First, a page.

Thursday, January 31, 2013

Those Places Thursday: Rockville Road Barber Shop

My maternal grandparents, Lawrence and Fern (Newby) Runyan moved around a lot. Before they were married they both lived in Henry Co., Indiana. After they were married they lived in Marion Co., then Delaware Co., then back to Henry Co., and finally back to Marion Co. again. And that's just what I see in the census. My mother told me of other moves that weren't recorded by the census!

The photo below is of my brothers and I in front of the Barber shop next to the house my grandparents lived in on Rockville road in Indianapolis. It was the last place they lived before moving to Florida to be with us.

Terry (Bob), Lisa, and Mike Wallen August 1953
In front of the Barber shop - corner Rockville Rd./Lynhurst Dr.
Indianapolis, Marion Co., Indiana

You can barely see in the upper left, the typical barber's pole on the side of the building. The candy striped cement post I am sitting on is one of many that went along the entire store front. There is an alley in front of us between the house and barber shop where my mother is standing to take this photo.

Here's a second photo of just my brothers from a little better angle to see the shop front and the line of cement posts. Brother Mikey would never let loose of that cigar box, he carried it everywhere!

Mike and Terry (Bob) Wallen August 1953
In front of the Barber shop - corner Rockville Rd./Lynhurst Dr.
Indianapolis, Marion Co., Indiana

This last picture shows my grandparents house and the barber shop as they look today. It was a big disappointment. Progress is ugly.

Their house is now an income tax company and the barber shop is a law office. The house was truly unrecognizable. The front porch has been enclosed and painted that ugly green, there's a large addition to the back of the house that wasn't there, siding has been added, and they've done something to the side where the windows were. The cute little back yard with the garden lined path back to Grandad's tool shed is now a parking lot. You can still see the old barber shop cement posts, now plain white, in this photo and the store front glass looks the same as in the photos above. This building hasn't changed all that much.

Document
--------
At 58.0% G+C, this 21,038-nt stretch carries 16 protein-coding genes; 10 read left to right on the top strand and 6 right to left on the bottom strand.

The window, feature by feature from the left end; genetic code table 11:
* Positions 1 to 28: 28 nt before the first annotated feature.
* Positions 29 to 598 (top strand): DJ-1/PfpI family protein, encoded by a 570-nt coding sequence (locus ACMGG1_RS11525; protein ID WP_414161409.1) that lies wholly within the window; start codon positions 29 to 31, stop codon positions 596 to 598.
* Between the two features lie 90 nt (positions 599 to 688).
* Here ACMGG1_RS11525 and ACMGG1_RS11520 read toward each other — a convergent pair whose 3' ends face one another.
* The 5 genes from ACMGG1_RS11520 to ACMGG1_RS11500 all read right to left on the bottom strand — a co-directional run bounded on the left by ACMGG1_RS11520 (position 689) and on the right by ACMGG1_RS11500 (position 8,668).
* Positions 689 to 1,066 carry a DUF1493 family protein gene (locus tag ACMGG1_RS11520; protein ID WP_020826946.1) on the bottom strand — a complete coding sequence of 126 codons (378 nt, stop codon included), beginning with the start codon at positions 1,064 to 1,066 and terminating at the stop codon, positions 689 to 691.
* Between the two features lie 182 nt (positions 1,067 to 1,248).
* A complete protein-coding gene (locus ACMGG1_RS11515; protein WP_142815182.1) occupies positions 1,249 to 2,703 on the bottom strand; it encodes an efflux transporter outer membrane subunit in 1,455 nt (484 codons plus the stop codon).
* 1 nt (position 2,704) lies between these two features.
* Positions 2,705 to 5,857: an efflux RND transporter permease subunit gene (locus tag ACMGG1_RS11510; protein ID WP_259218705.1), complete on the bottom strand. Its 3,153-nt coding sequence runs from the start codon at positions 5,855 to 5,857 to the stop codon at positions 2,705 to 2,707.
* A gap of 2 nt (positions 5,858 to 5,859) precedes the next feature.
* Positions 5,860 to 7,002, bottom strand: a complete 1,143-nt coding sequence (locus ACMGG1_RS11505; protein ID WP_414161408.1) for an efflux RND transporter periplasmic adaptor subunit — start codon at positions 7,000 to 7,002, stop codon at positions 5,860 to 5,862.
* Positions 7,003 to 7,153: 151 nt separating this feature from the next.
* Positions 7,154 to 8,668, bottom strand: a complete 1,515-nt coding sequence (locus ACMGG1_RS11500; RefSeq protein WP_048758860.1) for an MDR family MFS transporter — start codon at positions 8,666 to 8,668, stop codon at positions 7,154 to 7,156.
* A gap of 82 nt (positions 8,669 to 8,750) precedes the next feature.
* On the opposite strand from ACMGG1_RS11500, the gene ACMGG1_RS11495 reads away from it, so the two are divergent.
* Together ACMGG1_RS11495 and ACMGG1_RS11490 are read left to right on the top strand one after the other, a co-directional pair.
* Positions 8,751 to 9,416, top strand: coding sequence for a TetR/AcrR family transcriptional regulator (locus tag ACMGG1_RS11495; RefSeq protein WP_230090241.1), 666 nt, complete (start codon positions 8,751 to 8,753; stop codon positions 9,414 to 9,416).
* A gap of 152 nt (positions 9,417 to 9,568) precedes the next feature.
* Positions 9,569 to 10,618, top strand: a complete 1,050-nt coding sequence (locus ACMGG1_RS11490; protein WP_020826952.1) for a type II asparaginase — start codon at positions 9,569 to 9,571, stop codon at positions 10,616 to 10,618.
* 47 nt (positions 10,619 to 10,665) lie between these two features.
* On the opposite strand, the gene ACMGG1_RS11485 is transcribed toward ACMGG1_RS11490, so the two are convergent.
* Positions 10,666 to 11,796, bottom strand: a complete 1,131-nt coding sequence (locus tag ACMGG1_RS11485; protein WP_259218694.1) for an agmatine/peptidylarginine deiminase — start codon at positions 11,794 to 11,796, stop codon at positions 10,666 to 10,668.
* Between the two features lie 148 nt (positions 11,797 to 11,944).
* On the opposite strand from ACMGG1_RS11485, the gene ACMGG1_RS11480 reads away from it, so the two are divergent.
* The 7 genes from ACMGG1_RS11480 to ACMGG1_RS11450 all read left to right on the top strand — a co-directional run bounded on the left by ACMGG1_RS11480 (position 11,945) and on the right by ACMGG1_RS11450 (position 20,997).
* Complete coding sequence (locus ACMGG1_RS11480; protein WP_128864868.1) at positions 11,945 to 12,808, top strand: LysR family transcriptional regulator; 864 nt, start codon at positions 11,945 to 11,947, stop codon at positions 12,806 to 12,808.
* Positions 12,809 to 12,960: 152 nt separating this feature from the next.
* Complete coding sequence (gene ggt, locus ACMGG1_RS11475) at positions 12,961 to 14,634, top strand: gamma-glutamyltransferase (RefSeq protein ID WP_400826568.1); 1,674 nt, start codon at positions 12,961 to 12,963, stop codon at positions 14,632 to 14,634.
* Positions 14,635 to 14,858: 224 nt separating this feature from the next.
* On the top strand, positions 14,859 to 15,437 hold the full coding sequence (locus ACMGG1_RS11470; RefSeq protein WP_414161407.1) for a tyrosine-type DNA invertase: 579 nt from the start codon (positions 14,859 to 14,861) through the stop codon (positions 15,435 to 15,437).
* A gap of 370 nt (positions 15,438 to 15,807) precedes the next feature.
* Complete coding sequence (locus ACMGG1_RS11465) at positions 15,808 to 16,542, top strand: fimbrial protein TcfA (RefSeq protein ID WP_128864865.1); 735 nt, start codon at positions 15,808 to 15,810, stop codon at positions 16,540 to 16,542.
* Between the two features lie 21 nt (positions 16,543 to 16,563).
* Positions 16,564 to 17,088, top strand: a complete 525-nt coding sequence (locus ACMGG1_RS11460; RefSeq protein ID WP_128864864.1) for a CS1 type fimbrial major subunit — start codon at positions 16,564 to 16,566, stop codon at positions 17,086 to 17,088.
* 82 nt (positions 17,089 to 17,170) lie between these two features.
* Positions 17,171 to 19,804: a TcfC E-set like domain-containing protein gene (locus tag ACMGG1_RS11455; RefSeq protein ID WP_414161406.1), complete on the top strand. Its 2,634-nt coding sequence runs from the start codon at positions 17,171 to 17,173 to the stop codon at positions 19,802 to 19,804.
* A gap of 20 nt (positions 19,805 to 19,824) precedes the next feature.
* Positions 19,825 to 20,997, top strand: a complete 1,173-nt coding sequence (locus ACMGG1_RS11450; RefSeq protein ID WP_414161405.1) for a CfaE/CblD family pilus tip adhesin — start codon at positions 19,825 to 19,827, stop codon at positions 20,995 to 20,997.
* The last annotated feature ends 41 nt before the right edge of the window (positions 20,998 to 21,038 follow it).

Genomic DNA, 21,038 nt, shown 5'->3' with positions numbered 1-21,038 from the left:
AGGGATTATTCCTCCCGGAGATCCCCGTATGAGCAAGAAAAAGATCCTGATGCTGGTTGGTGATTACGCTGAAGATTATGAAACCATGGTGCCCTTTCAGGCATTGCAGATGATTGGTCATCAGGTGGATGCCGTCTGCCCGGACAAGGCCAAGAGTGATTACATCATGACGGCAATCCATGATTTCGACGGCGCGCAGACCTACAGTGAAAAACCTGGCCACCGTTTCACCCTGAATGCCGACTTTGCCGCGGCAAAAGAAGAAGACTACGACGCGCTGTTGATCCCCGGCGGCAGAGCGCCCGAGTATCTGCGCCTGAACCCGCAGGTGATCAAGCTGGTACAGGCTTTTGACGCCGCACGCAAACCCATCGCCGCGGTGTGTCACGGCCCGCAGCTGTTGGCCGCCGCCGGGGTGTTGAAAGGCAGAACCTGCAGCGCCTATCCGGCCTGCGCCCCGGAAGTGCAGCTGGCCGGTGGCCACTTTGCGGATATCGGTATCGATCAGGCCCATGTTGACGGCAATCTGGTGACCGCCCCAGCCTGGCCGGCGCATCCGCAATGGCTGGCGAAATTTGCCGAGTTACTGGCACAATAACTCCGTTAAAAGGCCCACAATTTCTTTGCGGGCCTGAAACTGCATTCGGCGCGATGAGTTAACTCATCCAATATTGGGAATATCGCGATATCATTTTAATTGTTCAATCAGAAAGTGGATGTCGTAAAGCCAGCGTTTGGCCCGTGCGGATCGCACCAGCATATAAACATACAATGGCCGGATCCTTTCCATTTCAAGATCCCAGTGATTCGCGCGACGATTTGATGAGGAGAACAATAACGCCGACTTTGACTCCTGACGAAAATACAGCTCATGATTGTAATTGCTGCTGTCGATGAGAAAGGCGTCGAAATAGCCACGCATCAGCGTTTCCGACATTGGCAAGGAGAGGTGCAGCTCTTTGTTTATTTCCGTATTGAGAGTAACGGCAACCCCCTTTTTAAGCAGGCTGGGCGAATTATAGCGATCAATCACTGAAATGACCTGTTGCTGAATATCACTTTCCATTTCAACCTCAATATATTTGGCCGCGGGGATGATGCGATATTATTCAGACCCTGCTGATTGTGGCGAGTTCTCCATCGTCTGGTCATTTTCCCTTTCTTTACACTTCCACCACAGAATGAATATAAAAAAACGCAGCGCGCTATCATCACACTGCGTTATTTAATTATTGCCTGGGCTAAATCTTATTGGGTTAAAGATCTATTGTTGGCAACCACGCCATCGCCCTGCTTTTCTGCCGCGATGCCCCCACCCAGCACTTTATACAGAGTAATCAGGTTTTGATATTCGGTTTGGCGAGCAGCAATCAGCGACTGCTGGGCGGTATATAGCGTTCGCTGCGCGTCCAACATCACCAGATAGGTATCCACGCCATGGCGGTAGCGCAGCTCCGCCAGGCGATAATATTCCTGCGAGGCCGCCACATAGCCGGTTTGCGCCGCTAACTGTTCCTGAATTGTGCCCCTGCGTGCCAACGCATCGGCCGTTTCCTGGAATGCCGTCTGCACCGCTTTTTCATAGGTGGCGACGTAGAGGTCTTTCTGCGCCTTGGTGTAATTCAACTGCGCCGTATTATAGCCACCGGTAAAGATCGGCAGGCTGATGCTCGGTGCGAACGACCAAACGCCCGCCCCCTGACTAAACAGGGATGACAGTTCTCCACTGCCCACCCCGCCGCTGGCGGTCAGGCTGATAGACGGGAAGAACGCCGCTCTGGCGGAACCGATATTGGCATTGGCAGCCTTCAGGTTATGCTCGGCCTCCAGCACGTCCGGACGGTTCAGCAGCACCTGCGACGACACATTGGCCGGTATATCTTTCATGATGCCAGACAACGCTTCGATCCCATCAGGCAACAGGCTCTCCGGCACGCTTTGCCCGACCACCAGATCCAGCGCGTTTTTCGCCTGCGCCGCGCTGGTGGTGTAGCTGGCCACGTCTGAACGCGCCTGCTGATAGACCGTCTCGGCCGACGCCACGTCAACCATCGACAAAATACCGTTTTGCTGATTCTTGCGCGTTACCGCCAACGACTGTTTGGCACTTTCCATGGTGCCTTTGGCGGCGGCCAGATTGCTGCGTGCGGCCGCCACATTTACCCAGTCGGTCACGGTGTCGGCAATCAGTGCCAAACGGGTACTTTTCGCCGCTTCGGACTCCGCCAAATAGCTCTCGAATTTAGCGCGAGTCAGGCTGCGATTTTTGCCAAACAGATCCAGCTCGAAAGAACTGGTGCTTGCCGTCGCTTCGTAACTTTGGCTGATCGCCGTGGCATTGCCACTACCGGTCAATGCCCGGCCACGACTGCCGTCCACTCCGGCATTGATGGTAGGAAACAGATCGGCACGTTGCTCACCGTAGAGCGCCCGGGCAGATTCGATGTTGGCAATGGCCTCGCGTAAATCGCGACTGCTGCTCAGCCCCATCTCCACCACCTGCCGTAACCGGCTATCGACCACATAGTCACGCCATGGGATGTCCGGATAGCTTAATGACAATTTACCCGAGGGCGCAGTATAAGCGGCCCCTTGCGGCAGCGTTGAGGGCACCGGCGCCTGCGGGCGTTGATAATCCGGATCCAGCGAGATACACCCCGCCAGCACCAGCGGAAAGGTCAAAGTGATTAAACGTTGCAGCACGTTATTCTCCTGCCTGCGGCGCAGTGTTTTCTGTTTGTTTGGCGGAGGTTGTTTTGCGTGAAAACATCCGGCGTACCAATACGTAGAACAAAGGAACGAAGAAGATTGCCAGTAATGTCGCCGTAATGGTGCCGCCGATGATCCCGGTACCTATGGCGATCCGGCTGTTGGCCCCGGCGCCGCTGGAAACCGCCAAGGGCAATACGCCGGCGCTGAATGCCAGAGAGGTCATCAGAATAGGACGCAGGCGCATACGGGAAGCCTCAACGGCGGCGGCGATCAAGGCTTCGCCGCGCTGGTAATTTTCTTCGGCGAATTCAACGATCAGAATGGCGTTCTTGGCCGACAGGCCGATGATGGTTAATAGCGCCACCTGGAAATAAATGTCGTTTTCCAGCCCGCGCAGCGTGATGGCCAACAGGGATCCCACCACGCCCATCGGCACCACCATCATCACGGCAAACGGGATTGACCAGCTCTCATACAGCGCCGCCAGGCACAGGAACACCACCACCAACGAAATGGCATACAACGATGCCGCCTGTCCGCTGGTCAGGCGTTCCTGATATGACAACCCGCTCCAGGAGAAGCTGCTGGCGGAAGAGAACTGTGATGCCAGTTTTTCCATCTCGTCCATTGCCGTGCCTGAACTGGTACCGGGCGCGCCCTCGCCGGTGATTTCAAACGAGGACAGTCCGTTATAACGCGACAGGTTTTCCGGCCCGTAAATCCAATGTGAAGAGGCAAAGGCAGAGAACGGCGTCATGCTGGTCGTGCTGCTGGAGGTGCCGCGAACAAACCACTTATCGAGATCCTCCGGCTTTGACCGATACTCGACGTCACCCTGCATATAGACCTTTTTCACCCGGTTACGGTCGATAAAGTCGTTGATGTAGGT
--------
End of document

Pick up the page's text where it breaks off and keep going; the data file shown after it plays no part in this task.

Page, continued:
Old Rockville road Runyan residence and barber shop building today via Google Earth

That house was were my first, and maybe only, memories of what a basement smells like came from. I loved it and I'll never forget that smell. It was dark, damp, and cool down there, something you northerners take for granted, but a rare experience if you grew up in Florida. My grandmother caught a turquoise blue parakeet in the back yard here. She named him Sassy because he bit her fingers. Then she gave him to us and we had him for a long time.

After my grandparents moved to Florida, true to form, they changed residences at least three or four times, maybe more!


Wednesday, January 30, 2013

Wordless Wednesday: Shadrack Cundiff 1802-1858

Shadrack Cundiff b. 1802 Pulaski Co., KY - d. 1858 Nelson Co., KY
Son of Meshack and Elizabeth (Dale) Cundiff, md. Sally Stillwell 1822
Maternal 3rd great grandfather of my husband Mike


Tuesday, January 29, 2013

Great Grand-Aunt Mary Susan (Davis) Denny

Mary Susan is a bit of a mystery in our family. She was the oldest sister of my paternal great grandmother, Sarah Francis (Davis) Wallen-Livesay. Their father, John Miller Davis, died in 1880 when the sisters were all very young. Mallie, the youngest sister was only 2 months old. Almost four years later their mother, Ursula Ann (Martin) Davis, married Cornelius Donaldson Burnette and soon the three sisters gained four half-siblings, three more sisters and a brother.

Mary Susan was only 16 when she married James Wilson Denny in Rockcastle County, Kentucky in 1891. She and James moved to Avon, Hendricks Co., Indiana and that is where their first son, Thomas Lee, was born. Their second son, John Wilson, was born in Pulaski Co., Kentucky and then two daughters, Retta May and Lola Edna, were born in Hendricks Co, Indiana.